Issue #19 continues the tour of the altered timeline from a couple of ground-level perspectives. Neither of these stories takes a particularly new approach to this kind of material, and the mechanics of the “reboot” remain rather elusive; but we’re still in an information-gathering period. The potential trouble I see with Act Two is that, unlike the first act, it may end up focusing entirely on this new timeline — and because altered-timeline stories can play out in very similar ways, the issue becomes whether Trinity will distinguish itself from the other variations on this theme.
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“Call Me Freddie” was written by Kurt Busiek, pencilled by Mark Bagley, inked by Art Thibert, colored by Pete Pantazis, and lettered by Pat Brosseau; Rachel Gluckstern, associate editor; Mike Carlin, editor.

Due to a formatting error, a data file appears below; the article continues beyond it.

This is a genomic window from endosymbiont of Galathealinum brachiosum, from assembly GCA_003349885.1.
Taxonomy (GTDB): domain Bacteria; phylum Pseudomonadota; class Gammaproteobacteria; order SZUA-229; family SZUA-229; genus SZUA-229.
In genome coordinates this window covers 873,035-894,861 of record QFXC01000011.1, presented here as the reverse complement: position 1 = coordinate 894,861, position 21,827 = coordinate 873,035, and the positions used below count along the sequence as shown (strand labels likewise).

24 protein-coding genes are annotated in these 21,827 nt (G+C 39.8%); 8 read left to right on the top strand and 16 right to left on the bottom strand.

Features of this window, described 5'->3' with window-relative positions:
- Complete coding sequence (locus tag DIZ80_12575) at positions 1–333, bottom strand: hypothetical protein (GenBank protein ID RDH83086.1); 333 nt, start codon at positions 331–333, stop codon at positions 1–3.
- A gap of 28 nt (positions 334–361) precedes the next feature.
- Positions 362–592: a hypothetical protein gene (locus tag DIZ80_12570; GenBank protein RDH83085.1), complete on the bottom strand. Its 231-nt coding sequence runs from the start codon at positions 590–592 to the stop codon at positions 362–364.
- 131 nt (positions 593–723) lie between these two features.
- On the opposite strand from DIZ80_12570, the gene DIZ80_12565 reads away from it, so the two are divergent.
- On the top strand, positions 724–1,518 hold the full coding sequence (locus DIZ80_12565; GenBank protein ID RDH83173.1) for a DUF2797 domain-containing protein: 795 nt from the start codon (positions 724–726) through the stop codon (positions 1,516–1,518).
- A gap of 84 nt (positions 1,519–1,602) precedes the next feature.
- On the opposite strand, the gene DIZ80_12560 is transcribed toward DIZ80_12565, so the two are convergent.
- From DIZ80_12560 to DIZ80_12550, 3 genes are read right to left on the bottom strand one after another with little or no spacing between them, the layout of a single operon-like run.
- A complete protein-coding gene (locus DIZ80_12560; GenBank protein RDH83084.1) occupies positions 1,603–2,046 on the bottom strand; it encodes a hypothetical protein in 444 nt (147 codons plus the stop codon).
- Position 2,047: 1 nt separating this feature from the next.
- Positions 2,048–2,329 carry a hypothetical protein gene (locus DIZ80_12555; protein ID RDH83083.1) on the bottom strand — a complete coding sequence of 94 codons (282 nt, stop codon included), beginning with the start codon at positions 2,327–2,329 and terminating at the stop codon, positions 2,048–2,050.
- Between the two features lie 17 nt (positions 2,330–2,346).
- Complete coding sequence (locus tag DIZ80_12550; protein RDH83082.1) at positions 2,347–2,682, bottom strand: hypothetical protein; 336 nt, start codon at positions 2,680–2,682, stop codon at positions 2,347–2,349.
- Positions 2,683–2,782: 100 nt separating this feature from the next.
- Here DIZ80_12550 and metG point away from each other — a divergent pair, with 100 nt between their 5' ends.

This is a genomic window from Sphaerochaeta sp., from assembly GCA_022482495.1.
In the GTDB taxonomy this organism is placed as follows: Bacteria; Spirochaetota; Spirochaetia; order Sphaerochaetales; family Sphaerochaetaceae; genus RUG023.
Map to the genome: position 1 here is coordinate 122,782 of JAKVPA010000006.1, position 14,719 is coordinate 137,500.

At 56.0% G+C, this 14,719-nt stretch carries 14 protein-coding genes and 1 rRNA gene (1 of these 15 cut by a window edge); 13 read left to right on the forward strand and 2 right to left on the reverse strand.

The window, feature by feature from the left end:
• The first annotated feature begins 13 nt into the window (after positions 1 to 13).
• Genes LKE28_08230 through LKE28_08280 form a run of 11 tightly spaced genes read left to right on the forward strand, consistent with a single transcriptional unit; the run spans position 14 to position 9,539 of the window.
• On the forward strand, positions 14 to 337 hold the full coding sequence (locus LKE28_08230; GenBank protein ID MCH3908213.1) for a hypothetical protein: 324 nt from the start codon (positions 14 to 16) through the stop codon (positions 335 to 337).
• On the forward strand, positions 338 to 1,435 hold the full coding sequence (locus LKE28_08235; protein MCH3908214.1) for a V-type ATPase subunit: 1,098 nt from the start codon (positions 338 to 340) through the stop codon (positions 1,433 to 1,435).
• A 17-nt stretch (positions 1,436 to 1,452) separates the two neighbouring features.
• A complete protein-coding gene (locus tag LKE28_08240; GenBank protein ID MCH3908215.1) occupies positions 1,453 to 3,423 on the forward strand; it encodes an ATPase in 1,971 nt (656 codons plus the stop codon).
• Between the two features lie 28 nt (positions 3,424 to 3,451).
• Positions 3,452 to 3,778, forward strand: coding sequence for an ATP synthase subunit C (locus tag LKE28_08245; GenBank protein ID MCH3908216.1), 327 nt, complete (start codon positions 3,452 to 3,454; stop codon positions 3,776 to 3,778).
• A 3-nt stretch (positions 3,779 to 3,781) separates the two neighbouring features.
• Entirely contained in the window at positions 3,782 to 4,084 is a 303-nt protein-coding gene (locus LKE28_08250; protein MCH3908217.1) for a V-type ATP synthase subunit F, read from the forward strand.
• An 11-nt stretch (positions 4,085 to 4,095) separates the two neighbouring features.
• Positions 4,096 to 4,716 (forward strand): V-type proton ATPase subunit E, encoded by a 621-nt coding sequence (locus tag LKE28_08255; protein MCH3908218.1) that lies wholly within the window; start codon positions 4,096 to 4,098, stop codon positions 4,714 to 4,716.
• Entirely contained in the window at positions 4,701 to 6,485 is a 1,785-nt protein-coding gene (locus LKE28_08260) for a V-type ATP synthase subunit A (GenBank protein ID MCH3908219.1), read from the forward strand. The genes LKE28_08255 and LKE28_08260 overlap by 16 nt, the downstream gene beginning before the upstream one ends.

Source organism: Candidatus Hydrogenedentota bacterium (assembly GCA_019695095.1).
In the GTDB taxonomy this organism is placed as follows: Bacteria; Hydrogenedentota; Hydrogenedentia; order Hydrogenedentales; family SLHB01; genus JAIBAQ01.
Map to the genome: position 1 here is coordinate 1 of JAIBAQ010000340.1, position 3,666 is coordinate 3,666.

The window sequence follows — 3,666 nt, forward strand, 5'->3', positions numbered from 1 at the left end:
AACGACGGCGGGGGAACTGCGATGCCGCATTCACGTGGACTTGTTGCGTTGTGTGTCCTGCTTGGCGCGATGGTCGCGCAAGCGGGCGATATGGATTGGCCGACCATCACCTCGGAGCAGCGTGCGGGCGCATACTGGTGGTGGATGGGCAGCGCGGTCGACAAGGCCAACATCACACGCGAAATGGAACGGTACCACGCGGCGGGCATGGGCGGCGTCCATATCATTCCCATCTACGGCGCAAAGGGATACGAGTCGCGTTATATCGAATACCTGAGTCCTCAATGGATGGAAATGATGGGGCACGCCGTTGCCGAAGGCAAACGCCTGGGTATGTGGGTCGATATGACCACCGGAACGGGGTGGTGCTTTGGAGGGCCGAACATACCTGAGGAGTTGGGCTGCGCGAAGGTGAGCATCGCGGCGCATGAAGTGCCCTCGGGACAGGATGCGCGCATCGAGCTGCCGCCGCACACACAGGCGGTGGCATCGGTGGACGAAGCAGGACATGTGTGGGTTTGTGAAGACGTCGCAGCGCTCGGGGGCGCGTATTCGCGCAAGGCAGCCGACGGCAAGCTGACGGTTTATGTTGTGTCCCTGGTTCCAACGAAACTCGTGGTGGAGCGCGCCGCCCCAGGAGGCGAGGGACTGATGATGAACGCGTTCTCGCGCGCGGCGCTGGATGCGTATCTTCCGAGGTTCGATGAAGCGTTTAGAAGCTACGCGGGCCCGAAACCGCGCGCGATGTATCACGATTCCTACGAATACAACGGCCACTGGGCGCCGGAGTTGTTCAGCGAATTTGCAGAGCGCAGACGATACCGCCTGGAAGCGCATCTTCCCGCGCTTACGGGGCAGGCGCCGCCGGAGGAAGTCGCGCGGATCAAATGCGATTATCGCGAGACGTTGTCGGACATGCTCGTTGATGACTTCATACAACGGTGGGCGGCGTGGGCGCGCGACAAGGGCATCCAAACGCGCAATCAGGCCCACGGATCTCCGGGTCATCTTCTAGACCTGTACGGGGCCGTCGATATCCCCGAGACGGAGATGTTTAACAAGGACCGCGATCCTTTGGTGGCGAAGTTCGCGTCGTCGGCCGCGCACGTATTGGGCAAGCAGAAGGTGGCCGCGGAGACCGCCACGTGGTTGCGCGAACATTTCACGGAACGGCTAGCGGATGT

In Brief: Gangbuster and Tarot are guided through Europe by a very familiar ex-spy.
– Coffee apparently does wonders for Tarot, whose hooded poncho also makes her look a lot different (compare Panel 1 with Panel 4).
– Add Rita to the number of people who remember the Trinity, including Firestorm/Gehenna, Bigger Melvin, and possibly Orin and J’Onn J’Onzz.
– Looks like they picked up the motorcycle somewhere between Austria and the French Alps.
– The altered Alfred looks a lot more vibrant now that he’s getting more fresh air.
– “Late of Her Majesty’s Secret Service”: According to Bob Greenberger’s Essential Batman Encyclopedia, Alfred’s Secret Service career was established in Batman #599 (March 2002). (In the pre-Crisis days, when he would have been young enough to do so, Alfred served in World War II.) One of Alfred’s missions was seen in a two-part backup story in Detective Comics #s 806-07 (July-August 2005).
– Is the cave-figure “representing” Wonder Woman supposed to be Hippolyta?
– Wonder whether Alfred has discovered the giant Trinity statues seen in issue #1?